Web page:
The formal methods used for evaluation and decision making reflect in such a near totalitarian context cold blooded managerial and financial schemes. It is like a mode having come into fashion with everyone reckoning only external experts can deal more efficiently with the debt crisis. It no longer honours anyone with serious interest in content and in the welfare of the country as a whole. The first to be removed from the job are, therefore, those willing to doubt the deployment of these harsh methods. What the Bologna process has produced at university level is now being applied by the Troika at the overall level with regards to Greece. Experts may be right that there is an inflated civil service apparatus, but by simply cutting out 30 000 or more, this crude measure alone says what has priority over substantial content and the need for internal mediation processes. It was called at university level till now academic freedom and self administration while within public administrations it would have meant working within ‘flat hierarchical’ relationships but with accountability to things being implemented and not to serve just someone higher up in the hierarchy.

The austerity measures do not allow for human, only for brutal solutions. As Sartre would say the moment the purchasing power is lost, it can only be regained by producing unemployment. By having more people compete for the few jobs left, they are willing to work at a much lower salary. They have no leverage to demand anything like a decent wage which would allow them to live at a level where they could begin to break even. Certainly to drive the people of a country in debt into still further debts and with it into one sided dependencies, that is no solution to the problem which the wild use of money for speculation purposes has created. Morally any human being would not stand idle by if someone is bleeding or about to be run over by a car, but the hedge fund bettors wish to earn their money by things getting only worse. They stand idle by while an entire country slips into recession. What moral stance is that? It is this perverse speculation that reflects a truly moral crisis in the history of humanity and shows to what extent those in power, with all the money, are prepared to go when ignoring the plights they inflict upon other people. Practically they are completely insane, namely to draw a success out of the failure of the other(s). Their own financial successes make them believe to be better i.e. superior in intelligence than all the others. This includes Soros and others like him who all believe they are right to advocate that Greece should default while knowing very well they stand to profit as hedge funds holders from such calamity.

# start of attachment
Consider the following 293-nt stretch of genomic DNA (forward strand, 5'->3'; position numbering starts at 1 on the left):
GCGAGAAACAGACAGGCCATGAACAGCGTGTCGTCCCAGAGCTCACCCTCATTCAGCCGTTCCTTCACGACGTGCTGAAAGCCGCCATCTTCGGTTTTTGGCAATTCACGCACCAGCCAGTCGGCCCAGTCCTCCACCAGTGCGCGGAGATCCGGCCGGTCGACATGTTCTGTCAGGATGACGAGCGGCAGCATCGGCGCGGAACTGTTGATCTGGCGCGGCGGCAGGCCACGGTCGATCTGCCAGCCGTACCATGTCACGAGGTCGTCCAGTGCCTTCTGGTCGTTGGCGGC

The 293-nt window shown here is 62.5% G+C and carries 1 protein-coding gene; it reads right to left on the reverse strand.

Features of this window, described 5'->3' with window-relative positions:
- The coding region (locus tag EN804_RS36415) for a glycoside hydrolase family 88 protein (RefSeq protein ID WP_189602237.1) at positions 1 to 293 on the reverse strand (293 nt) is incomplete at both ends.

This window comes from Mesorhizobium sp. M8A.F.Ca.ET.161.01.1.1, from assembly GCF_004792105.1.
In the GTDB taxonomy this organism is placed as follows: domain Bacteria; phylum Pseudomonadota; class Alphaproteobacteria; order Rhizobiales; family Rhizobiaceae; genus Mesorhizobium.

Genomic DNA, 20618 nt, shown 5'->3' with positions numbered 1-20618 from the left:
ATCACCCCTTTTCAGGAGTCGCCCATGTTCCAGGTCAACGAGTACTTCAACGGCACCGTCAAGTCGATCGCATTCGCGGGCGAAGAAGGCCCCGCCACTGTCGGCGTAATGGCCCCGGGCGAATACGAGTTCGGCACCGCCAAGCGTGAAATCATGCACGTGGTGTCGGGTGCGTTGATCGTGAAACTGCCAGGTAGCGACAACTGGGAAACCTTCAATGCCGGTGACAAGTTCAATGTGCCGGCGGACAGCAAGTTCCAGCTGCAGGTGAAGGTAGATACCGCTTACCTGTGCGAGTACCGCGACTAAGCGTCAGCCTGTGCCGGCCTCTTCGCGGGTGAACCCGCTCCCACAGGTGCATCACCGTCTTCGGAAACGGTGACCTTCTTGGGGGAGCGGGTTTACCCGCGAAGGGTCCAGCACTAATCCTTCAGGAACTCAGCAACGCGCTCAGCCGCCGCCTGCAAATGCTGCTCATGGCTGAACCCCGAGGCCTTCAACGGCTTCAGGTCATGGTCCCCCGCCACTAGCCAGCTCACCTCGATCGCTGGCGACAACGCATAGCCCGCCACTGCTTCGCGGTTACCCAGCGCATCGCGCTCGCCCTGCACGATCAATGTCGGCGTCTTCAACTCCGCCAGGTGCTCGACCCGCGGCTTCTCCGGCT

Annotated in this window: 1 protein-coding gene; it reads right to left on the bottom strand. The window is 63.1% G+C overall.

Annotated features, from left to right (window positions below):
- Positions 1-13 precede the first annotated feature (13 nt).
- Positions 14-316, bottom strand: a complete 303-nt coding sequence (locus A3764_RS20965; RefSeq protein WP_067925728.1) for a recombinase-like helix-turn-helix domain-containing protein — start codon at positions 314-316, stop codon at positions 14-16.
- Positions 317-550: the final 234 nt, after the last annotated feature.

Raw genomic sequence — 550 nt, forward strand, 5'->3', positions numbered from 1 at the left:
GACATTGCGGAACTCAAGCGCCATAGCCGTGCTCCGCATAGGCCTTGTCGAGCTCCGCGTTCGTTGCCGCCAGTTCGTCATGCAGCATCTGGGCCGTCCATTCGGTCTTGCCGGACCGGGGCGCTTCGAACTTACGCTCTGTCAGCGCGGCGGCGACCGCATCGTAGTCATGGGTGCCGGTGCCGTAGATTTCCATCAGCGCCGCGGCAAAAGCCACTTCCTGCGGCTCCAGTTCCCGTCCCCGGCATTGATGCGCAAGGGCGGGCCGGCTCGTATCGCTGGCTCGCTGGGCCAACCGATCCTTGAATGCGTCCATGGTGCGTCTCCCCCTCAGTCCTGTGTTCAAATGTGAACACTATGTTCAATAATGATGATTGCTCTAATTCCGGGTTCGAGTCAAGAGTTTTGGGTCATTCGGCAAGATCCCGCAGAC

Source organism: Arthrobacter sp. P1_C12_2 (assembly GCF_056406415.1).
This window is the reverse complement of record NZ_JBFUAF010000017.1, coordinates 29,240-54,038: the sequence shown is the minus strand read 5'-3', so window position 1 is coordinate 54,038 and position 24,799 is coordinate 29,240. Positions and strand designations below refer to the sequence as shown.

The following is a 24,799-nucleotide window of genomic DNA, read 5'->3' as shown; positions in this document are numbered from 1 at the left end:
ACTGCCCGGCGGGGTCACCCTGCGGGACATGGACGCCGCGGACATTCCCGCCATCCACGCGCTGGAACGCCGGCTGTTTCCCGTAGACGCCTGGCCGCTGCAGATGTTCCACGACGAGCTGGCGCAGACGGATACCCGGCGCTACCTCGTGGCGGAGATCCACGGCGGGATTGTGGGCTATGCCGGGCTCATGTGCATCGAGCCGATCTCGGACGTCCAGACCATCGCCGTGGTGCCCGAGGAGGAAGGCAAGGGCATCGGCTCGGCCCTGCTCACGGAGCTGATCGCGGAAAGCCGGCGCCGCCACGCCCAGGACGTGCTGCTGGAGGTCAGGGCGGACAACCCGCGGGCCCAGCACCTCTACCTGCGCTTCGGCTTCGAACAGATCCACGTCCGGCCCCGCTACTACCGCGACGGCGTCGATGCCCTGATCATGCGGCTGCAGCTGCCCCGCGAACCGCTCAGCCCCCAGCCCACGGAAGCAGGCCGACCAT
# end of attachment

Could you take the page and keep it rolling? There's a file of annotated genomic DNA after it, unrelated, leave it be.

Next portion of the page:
Culture is built upon dialogue, diversity and human dignity. It would mean according to Michael D. Higgins the need to acknowledge that culture is after all 'a search for truth'. And even more so culture is something to be shared with others, not to hoard just for oneself. Yet when it comes to treating Greece, the birthplace of European cultures, it is odd that European politicians are inclined not to share anything with the others. They simply wish Greece to pay dearly for all the mistakes made and thus ended up with such a huge debt. As punishment it is meant to set an example, since there is the risk that other member states follow suit, including Portugal, Ireland, but also Spain and Italy, or in future other member states do not uphold financial discipline. Hence the demand is made that there is to be written into the constitution of every member state that no more certain budgetary limits can be exceeded. It means Europe is not growing together into a mature political unit, but forced by circumstances, adopts procedures to pretend things can be resolved without any serious democratic reform.